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Marketing Agency Exposed Podcast


Feb 26, 2020

Summary:

If you’re an agency leader, you’ve got a “how it all began” story. Whether you set out to be a mega-influencer in your field, or like many, you stumbled into owning a running a company as an afterthought of following your passion. Yet we’re all inundated with the notion that we HAVE to be getting bigger. If you’re not growing you’re dying, right? While that is true, growth doesn’t necessarily mean size growth. There is a point when you have to ask yourself “Should I be scaling this?” In today’s episode we break down this question and dig into the WHY behind what we all do. Contrary to popular belief, scaling is actually NOT a necessity, and size doesn’t coincide with success or profit! In fact, it’s quite the opposite. So we all must ask ourselves, “Should I scale the business, stay where we’re at, or stop this business ownership altogether?”

 

Top 3 Curtain Pulls in this episode:

  1. Agency leadership is innately fraught with hardship and challenges, so having a strong foundational WHY behind everything you do is what will pull you through those hard days.
  2. Growing your business to be the BIGGEST isn’t always the way to go- in fact, growth purely for the sake of growth is one of the fastest ways to kill your joy, culture, and bank account.
  3. Get mentors! Bring in outside people. Whether that means hiring someone you trust to break down the financial side of things for you or having a group of peers (like this podcast!) that can speak to your pain points and expose them alongside you- it is VITAL to allow yourself to hear and receive feedback in areas that aren’t your expertise. 

 

About The Guys: 

Bob Hutchins: Founder of BuzzPlant, a digital agency that he ran from from 2000 -2017. He is also the author of 3 books. More on Bob: 

Brad Ayres: Founder of Anthem Republic, an award-winning ad agency. Brad’s knowledge has led some of the biggest brands in the world. Originally from Detroit, Brad is an OG in the ad agency world and has the wisdom and scars to prove it. Currently that knowledge is being applied to his boutique agency. More on Brad:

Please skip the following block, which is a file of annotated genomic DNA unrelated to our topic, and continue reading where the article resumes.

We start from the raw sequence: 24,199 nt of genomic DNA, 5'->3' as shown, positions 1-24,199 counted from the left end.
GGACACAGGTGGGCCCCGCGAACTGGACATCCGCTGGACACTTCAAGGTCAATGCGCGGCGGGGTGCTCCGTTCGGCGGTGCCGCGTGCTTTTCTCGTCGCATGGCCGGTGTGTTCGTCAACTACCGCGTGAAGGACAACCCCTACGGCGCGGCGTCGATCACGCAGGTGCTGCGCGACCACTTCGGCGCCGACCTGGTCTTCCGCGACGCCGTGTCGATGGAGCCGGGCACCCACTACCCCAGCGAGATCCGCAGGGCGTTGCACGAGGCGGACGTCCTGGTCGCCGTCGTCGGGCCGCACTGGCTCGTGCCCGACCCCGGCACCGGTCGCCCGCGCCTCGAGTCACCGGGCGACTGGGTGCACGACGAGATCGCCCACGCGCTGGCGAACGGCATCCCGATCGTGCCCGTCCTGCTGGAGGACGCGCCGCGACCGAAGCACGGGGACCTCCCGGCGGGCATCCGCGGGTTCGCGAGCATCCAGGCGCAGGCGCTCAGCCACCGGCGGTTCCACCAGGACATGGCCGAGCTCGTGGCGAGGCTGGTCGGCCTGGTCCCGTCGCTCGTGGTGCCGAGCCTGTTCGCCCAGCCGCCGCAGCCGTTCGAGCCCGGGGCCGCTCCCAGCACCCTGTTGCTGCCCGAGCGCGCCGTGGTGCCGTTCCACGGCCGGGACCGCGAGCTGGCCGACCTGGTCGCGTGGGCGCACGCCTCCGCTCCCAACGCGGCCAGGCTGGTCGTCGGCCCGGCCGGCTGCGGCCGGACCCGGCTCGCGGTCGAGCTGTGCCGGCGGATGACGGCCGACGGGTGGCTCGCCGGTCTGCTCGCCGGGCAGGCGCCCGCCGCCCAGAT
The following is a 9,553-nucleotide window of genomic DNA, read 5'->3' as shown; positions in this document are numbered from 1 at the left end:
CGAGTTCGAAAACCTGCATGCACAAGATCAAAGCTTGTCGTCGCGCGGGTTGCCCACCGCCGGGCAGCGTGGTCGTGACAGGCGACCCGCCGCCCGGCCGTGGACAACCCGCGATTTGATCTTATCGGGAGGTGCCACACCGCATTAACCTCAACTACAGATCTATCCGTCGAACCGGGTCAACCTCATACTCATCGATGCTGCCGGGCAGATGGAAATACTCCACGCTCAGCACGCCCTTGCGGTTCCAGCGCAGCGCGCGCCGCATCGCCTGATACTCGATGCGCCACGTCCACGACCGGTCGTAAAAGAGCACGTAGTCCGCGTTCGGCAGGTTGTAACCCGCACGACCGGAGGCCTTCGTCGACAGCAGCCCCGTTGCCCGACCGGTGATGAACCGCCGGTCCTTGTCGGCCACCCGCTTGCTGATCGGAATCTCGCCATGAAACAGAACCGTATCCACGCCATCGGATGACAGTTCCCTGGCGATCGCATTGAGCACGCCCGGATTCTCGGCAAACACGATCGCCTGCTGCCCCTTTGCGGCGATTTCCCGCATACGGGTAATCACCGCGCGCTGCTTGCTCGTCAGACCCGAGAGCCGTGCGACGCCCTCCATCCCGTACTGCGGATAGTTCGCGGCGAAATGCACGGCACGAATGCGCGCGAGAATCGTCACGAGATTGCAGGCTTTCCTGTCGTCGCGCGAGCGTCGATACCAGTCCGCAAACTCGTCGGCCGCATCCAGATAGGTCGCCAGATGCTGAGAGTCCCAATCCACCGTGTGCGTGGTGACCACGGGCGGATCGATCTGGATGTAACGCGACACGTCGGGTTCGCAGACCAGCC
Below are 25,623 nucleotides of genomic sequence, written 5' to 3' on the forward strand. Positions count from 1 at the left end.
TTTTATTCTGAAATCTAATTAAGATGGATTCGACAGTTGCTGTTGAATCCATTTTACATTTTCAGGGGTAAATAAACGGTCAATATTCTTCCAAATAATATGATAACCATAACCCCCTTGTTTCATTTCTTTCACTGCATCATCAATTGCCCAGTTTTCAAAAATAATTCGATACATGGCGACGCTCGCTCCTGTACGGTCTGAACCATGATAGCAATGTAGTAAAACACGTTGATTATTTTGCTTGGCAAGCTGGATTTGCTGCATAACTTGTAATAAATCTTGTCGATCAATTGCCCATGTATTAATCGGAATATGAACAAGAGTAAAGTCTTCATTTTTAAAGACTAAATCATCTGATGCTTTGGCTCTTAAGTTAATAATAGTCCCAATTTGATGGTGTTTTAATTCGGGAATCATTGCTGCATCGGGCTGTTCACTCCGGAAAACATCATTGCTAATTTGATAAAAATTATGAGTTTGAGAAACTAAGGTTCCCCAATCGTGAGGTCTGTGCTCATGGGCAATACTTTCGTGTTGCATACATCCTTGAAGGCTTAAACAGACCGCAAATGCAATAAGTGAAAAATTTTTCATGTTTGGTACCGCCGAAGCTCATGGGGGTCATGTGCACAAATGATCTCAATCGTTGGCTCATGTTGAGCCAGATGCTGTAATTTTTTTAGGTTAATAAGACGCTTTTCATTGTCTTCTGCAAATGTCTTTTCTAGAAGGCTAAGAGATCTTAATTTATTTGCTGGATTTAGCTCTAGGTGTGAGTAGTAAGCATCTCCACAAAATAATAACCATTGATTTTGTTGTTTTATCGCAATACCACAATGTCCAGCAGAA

Ken Ott: Co-Founder and Chief Growth Rebel of Metacake, an Ecommerce Growth Team for some of the world’s most influential brands with a mission to Grow Brands That Matter. Ken is also an author, speaker, and was nominated for an Emmy for his acting on the Metacake Youtube Channel (not really). More on Ken: 

 

Show Notes:

  • [1:47] Ken: Oftentimes, people fall into agency ownership. “If you're a plumber, you’re not going to fall into being a plumber, it’s laid out for you.”
    • You’ll be searching for freedom at first then fall into ownership.
    • Brad: You fall in love with the craft, and either you’re good or you aren’t. And as you try to make a life of it, the process of growth and longevity become the true. 
  • [3:03] Bob introduces the topic: How, Why, and Should you Scale your Business?
    • Cultural default is growing to be the biggest and the best.
    • Knowing your limitations and motivations changes the way you go into ownership. 
  • [3:53] Bob’s mindset was to create a life worth living & that he wanted to live outside of work. So he wanted to create a boutique agency, keep it smaller and be a thought leader in the space & serve clients well.